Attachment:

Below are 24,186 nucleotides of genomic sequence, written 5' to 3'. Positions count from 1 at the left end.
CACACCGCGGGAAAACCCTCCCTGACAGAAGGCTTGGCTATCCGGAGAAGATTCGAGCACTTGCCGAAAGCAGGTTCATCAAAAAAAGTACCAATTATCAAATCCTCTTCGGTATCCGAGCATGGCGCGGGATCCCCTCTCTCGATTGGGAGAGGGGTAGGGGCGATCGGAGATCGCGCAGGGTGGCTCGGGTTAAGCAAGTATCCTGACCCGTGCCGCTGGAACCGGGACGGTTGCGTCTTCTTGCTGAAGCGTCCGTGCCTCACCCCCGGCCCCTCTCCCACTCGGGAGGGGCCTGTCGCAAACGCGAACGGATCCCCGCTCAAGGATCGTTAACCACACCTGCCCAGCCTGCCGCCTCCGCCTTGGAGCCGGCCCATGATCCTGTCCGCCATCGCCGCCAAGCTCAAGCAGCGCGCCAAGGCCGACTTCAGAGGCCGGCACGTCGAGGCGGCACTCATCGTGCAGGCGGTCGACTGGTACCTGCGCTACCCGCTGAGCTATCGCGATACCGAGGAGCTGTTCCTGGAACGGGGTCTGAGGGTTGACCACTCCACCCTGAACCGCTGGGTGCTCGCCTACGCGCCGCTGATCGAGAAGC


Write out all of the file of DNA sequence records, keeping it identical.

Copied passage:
Below are 24,186 nucleotides of genomic sequence, written 5' to 3'. Positions count from 1 at the left end.
CACACCGCGGGAAAACCCTCCCTGACAGAAGGCTTGGCTATCCGGAGAAGATTCGAGCACTTGCCGAAAGCAGGTTCATCAAAAAAAGTACCAATTATCAAATCCTCTTCGGTATCCGAGCATGGCGCGGGATCCCCTCTCTCGATTGGGAGAGGGGTAGGGGCGATCGGAGATCGCGCAGGGTGGCTCGGGTTAAGCAAGTATCCTGACCCGTGCCGCTGGAACCGGGACGGTTGCGTCTTCTTGCTGAAGCGTCCGTGCCTCACCCCCGGCCCCTCTCCCACTCGGGAGGGGCCTGTCGCAAACGCGAACGGATCCCCGCTCAAGGATCGTTAACCACACCTGCCCAGCCTGCCGCCTCCGCCTTGGAGCCGGCCCATGATCCTGTCCGCCATCGCCGCCAAGCTCAAGCAGCGCGCCAAGGCCGACTTCAGAGGCCGGCACGTCGAGGCGGCACTCATCGTGCAGGCGGTCGACTGGTACCTGCGCTACCCGCTGAGCTATCGCGATACCGAGGAGCTGTTCCTGGAACGGGGTCTGAGGGTTGACCACTCCACCCTGAACCGCTGGGTGCTCGCCTACGCGCCGCTGATCGAGAAGC